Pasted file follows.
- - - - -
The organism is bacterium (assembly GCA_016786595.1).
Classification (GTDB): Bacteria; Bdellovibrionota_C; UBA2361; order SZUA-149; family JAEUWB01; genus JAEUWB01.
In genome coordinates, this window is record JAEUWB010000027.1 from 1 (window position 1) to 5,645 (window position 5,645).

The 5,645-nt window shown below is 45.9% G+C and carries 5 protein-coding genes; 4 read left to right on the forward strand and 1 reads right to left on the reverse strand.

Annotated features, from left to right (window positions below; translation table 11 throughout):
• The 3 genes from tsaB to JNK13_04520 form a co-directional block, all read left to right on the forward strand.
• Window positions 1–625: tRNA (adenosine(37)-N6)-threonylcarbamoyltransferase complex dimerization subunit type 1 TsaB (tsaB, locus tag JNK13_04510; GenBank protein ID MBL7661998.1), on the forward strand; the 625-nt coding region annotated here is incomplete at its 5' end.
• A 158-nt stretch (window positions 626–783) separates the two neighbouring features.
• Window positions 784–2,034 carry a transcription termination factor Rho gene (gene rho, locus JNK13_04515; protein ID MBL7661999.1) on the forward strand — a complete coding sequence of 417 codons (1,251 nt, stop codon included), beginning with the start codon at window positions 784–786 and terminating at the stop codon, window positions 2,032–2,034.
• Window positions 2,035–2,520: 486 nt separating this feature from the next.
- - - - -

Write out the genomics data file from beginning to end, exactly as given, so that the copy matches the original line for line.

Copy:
The organism is bacterium (assembly GCA_016786595.1).
Classification (GTDB): Bacteria; Bdellovibrionota_C; UBA2361; order SZUA-149; family JAEUWB01; genus JAEUWB01.
In genome coordinates, this window is record JAEUWB010000027.1 from 1 (window position 1) to 5,645 (window position 5,645).

The 5,645-nt window shown below is 45.9% G+C and carries 5 protein-coding genes; 4 read left to right on the forward strand and 1 reads right to left on the reverse strand.

Annotated features, from left to right (window positions below; translation table 11 throughout):
• The 3 genes from tsaB to JNK13_04520 form a co-directional block, all read left to right on the forward strand.
• Window positions 1–625: tRNA (adenosine(37)-N6)-threonylcarbamoyltransferase complex dimerization subunit type 1 TsaB (tsaB, locus tag JNK13_04510; GenBank protein ID MBL7661998.1), on the forward strand; the 625-nt coding region annotated here is incomplete at its 5' end.
• A 158-nt stretch (window positions 626–783) separates the two neighbouring features.
• Window positions 784–2,034 carry a transcription termination factor Rho gene (gene rho, locus JNK13_04515; protein ID MBL7661999.1) on the forward strand — a complete coding sequence of 417 codons (1,251 nt, stop codon included), beginning with the start codon at window positions 784–786 and terminating at the stop codon, window positions 2,032–2,034.
• Window positions 2,035–2,520: 486 nt separating this feature from the next.